This goes on for four pages, tracing ownership through the Six Nations of North America to William Penn and finally to one Flavel Roan, the “witty and rather eccentric gentleman” who Meginness says drew up the deed. “His education was good, and his penmanship superior.”

The whole thing is here.

A Lost Landmark

https://commons.wikimedia.org/wiki/File:Elefant_der_Bastille.jpg

In 1808, as a monument to his victories, Napoleon planned to erect a colossal bronze elephant on the site of the Bastille. Standing 24 meters tall, the creature would be cast from the guns captured at the Battle of Friedland, and a stairway inside one leg would lead visitors up to an observation platform on its back.

The project fell apart after Napoleon’s defeat at Waterloo, but they got as far as building a full-sized plaster model of the finished statue, protected by a guard who lived in one of the legs. The plaster elephant stood for some 30 years, overrun with rats and gradually falling into ruin. Finally removed in 1846, it was commemorated by Victor Hugo in Les Misérables: “It was unclean, despised, repulsive, and superb, ugly in the eyes of the bourgeois, melancholy in the eyes of the thinker.”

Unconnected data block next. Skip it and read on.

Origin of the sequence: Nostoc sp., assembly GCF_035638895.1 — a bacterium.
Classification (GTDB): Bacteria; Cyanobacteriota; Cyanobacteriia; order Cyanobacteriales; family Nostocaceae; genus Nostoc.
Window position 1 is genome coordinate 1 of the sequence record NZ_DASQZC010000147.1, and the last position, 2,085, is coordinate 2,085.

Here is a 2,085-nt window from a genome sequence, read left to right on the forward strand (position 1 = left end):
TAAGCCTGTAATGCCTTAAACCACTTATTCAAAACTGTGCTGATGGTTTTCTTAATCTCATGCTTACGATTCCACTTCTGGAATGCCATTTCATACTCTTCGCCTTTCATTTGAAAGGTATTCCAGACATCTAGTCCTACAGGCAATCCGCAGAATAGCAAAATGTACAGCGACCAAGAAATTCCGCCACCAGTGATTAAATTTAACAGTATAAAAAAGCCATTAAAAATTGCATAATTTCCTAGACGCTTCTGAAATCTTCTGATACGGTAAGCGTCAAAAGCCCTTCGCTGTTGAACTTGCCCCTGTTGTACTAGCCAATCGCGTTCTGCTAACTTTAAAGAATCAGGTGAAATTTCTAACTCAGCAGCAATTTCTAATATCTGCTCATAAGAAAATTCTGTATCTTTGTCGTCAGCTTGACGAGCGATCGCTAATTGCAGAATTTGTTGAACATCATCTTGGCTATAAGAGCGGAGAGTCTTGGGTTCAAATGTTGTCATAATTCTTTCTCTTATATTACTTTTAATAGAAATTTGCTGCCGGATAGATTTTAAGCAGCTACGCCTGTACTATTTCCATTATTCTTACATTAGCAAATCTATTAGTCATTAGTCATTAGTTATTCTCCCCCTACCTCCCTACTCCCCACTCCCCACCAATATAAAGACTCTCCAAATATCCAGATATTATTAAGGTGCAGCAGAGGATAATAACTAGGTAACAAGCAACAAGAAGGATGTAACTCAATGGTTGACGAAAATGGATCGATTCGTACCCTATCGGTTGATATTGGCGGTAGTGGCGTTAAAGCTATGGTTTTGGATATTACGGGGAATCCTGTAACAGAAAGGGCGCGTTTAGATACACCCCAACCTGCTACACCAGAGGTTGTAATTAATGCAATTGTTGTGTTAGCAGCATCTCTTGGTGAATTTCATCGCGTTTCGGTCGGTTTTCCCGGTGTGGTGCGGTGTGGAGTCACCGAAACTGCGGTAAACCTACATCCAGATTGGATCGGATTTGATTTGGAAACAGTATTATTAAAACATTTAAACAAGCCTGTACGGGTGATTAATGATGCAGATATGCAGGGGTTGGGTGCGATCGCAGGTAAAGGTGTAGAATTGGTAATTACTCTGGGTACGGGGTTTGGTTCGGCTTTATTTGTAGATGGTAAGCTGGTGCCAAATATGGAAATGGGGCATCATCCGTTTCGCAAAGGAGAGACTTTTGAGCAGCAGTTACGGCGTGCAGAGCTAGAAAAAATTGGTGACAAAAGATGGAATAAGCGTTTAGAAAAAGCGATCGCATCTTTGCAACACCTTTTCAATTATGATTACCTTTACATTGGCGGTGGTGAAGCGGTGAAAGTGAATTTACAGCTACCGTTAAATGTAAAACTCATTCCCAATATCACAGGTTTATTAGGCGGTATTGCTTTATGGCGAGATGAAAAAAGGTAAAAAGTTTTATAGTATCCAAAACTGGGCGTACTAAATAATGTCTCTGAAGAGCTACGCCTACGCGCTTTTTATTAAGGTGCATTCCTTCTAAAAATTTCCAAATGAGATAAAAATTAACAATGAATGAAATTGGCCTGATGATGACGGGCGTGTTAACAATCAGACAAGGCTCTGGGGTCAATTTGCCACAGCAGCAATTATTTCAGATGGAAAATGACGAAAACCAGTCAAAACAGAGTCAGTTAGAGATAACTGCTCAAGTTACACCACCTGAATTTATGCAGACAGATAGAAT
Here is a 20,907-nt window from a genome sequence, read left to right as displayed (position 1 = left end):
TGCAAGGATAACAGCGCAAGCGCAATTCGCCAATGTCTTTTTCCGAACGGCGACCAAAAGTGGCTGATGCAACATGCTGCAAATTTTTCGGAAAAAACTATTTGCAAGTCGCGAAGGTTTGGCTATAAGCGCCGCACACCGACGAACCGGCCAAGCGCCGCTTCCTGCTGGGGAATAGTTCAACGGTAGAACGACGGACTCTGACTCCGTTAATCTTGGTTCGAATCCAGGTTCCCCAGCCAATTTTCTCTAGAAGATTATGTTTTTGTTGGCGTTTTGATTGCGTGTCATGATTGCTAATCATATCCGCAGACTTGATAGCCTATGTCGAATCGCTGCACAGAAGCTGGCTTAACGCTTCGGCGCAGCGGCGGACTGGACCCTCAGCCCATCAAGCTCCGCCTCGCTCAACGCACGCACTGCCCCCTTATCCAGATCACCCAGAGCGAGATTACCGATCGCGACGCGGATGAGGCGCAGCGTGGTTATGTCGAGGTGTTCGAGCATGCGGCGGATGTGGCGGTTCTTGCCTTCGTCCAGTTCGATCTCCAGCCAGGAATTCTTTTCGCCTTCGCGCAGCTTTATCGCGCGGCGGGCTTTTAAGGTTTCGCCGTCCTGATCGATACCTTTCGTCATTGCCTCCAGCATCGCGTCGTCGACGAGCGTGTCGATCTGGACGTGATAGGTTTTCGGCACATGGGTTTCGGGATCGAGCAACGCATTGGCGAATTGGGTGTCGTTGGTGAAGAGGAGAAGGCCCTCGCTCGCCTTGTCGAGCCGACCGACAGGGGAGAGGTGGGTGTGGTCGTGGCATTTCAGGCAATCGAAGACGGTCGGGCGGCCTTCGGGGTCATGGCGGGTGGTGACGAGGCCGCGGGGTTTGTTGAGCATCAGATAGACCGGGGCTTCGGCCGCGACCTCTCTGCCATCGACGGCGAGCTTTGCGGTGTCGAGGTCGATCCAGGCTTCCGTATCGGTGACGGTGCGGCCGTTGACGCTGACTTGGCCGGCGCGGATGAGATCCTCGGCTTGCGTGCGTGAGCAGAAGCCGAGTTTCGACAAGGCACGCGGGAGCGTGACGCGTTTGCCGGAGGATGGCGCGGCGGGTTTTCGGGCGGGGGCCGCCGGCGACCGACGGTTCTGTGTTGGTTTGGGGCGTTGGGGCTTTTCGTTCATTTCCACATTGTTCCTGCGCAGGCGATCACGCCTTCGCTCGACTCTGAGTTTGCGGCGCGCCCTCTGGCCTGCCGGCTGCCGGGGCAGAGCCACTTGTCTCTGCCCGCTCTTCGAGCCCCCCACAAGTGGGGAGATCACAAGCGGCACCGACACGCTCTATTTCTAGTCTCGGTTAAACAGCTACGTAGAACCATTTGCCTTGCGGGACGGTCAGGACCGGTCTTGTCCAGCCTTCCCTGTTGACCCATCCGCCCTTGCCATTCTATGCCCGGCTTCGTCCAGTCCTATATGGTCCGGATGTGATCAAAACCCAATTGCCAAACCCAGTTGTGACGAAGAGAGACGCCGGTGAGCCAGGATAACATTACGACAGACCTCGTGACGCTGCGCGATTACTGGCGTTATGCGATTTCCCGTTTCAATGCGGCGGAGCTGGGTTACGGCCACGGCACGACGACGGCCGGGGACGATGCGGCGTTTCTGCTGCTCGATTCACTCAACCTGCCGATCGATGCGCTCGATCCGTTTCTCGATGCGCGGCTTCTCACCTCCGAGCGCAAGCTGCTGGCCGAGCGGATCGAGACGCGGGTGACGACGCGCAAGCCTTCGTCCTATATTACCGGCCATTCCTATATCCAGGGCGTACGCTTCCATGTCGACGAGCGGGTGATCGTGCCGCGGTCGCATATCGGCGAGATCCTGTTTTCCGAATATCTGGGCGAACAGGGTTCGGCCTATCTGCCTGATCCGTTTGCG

Far From Home

https://commons.wikimedia.org/wiki/File:George_Stubbs_-_Zebra_-_Google_Art_Project.jpg

You’d look forlorn too if you were the first zebra in England. The bewildered creature, known as “Queen Charlotte’s she-ass,” departed the Cape of Good Hope “Noah’s-ark fashion” with another zebra in 1762, but her companion died on the voyage. Installed at Buckingham Palace, she “was pestered with visits, and had all her hours employed from morning to night in satisfying the curiosity of the public.” And, inevitably, there were jokes: